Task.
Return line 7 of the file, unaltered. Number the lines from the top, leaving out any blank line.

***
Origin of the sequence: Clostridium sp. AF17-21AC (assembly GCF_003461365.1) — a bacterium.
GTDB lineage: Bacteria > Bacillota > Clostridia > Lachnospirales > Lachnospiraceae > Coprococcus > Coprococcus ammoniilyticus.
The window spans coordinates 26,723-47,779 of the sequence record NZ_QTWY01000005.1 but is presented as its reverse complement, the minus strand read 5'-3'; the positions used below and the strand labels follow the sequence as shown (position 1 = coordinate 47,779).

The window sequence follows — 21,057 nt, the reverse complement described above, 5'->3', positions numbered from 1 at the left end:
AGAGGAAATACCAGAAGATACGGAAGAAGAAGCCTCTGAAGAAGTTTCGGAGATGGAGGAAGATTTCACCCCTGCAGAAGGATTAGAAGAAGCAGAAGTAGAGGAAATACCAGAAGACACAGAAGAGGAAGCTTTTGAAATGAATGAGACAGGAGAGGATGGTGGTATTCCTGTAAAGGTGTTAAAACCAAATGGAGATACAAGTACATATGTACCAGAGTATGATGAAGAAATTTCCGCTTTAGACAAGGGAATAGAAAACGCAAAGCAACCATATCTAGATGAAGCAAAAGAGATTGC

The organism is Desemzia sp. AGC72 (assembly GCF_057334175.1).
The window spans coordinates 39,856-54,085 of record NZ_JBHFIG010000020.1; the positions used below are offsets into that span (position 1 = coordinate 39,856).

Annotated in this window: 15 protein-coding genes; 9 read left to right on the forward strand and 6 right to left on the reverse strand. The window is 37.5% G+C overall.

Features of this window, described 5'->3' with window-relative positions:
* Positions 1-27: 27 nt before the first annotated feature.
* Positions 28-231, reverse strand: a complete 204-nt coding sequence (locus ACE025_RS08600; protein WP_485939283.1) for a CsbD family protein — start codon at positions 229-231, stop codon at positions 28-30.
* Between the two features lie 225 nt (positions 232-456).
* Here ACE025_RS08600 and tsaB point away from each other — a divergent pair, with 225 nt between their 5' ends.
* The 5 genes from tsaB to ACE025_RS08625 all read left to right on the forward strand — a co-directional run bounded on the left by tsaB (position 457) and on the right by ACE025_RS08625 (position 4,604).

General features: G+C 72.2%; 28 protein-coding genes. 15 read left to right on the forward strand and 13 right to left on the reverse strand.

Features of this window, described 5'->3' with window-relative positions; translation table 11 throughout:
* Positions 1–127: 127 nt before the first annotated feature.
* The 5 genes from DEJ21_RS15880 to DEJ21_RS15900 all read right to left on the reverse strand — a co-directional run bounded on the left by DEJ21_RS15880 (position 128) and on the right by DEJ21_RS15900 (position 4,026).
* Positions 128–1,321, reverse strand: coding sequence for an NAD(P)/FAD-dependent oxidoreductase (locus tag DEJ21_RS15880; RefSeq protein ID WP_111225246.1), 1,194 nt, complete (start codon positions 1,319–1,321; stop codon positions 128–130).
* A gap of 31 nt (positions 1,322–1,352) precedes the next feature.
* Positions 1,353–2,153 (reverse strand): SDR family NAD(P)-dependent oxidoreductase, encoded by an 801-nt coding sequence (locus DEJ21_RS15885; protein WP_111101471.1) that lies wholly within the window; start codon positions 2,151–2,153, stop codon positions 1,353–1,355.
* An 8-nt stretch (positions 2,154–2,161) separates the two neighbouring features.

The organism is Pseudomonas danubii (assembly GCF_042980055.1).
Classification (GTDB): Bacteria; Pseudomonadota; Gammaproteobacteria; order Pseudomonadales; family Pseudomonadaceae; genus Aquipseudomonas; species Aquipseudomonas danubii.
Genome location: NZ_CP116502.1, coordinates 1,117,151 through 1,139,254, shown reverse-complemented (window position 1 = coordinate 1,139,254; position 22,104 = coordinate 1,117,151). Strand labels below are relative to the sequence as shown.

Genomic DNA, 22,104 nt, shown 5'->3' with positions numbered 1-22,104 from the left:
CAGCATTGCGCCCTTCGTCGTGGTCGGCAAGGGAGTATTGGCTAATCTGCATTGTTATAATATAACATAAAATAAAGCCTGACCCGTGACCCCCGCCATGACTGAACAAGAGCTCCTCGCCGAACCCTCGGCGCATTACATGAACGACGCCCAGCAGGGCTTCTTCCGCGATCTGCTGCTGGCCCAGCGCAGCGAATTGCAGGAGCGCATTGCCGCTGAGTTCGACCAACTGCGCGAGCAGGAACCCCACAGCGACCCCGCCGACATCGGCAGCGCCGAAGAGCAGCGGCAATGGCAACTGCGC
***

The window spans coordinates 39,856-54,085 of record NZ_JBHFIG010000020.1; the positions used below are offsets into that span (position 1 = coordinate 39,856).